As a small business owner, I will stop moaning about how much I hate marketing and promotion and actually Do Something. Preferably, several somethings, and not in an irritating, tweet-every-hour-about-it kinda way, which only pisses people off.

As a wife, I will tell my husband how much I love him on a more frequent basis. I wouldn’t get half the writing I do done if it wasn’t for him supplying me with copious mugs of tea, family breakfasts and lunches, and the timely medicinal whisky, and I should express my gratitude more often.

As a mother, I will be a little less relaxed around the kids, and lay down the law more strictly than I have been. I will also find time to work in the darndest kind of things in homeschool, because the kids never know when they might be required to do some sewing, make jam, explain mortgage-backed securities and the upcoming crash of junk bonds to someone, or pack a suitcase efficiently.

As a pet owner, I will trim Sausage’s nails more regularly and pay more attention to the cats. Yea, even the Evil One (Fluffy).

There! Whew, what a list. What about you? Anyone want to share any of their resolutions?

Why Was My Short Story Rejected?

Dooley-Bio-PicWhen KS “Kaz” Augustin, Sci-Fi Romance Quarterly’s esteemed boss lady, approached me with an offer to be part of the editorial team, there was only one thing I wanted to do: provide a paid market for Science Fiction Romance in the short form. If writing a short story is difficult (and it is!), then writing a short story that manages to combine and balance the requirements for both science fiction AND romance genres is twice as challenging. No wonder, then, that the vast majority of the submissions are rejected.

Over the past nine issues, there has been one occasion when I failed to fall madly in love with a story (and so we didn’t publish one) and two occasions where I fell so madly in love that we published two stories that issue. Purchasing two stories stretches our budget quite a bit, so it requires me making puppy dog eyes and begging noises at Kaz. I’m lucky she’s a sucker for those things.

I think it might be helpful to those authors who wish to be published in our magazine if I go over the most common reasons that submitted stories are  rejected.


This category is (by far) the largest. We are absolutely open to new, as yet unpublished writers. I believe three of the eleven stories we’ve published so far have been from authors we were proud to debut. Lack of a publishing history means nothing to us. Lack of writing skills, however… We get many submissions that are just not fit to publish due to lack of craft, punctuation, grammar, etc. It might be the greatest story ever written, but if it’s riddled with typos, it’s going into the reject pile, fast. I encourage newer writers to submit their work to rigorous critique via beta readers, crit groups, etc, in order to bring writing skills up to a level where it’s the story I see, not the errors.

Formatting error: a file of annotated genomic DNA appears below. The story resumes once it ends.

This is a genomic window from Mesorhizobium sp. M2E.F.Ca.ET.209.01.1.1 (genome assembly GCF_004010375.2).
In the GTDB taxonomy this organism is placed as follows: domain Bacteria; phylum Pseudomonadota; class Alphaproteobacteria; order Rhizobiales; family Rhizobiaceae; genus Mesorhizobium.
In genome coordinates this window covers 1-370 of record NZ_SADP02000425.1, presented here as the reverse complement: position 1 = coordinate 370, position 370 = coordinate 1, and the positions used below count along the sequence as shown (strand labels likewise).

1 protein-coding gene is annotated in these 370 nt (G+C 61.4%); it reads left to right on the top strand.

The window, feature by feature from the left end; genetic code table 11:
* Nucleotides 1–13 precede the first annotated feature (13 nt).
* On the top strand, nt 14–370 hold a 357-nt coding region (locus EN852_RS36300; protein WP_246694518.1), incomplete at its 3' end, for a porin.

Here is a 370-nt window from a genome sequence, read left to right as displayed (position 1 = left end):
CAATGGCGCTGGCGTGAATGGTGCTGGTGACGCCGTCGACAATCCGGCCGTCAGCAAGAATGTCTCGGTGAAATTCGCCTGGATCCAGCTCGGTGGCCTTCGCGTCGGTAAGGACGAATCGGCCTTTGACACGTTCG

In this pile, also, are all the fantasy, paranormal, horror, etc, submissions we get. Instant rejection. Please read our submission guidelines under ‘submissions.’ on the home page of Sci-Fi Romance Quarterly.


This is the second biggest category in the rejection pile. We get a lot of submissions from obviously skilled speculative short fiction writers, many with quite impressive publication histories. Unfortunately, they are unfamiliar with the required Happily Ever After or Happy For Now ending. The story must end on an upbeat for the Romance arc. It doesn’t have to be over-the-top; subtlety is a beautiful thing. But it MUST end happily and/or hopefully. I strongly urge the writers in this group to read our archived fiction.


1. Yes, you do! A large number of submissions in the reject pile are near-future scenarios that are, for the most part, indistinguishable from the contemporary world. Or the speculative element arrives far, far too late. In short, they’re not science fictional enough.

2. On the opposite side of the spectrum (but still in the same rejection pile) are those stories that start with a huge dump of world-building before the story even starts. We want stories that meld the romance and the science fiction seamlessly, and this means the SciFi never takes a back seat to the Romance. And vice versa.


It’s a good story, well-written, with all required elements present. I like it. Maybe I love it. But it didn’t make me say “Yes! Yes! This is the ONE! Thank you, Writing Gods, for letting me get my eyes on it!” It’s quite hard to explain this category other than it just didn’t capture and enrapture me enough. Or there might have been just one thing about it that lost me. One recent reason was that the heroine had absolutely no agency. Another rejection was because the relationship lacked passion (and I don’t mean sex). Another was that the characters were really great but the plot was a little too muddled. It’s hard to put the finger on exactly why a good story isn’t, in my personal opinion, one that we want to publish.

We have a general policy of not giving personalized feedback on stories. I do it occasionally, but I just don’t have the time to give feedback on all of them. Sorry. Hopefully, the above will help. And comments are open if anyone has any questions. Please do take a peek at our fiction archives. I hope you’ll love these stories as much as I do, and will give submitting authors a better idea of what we like.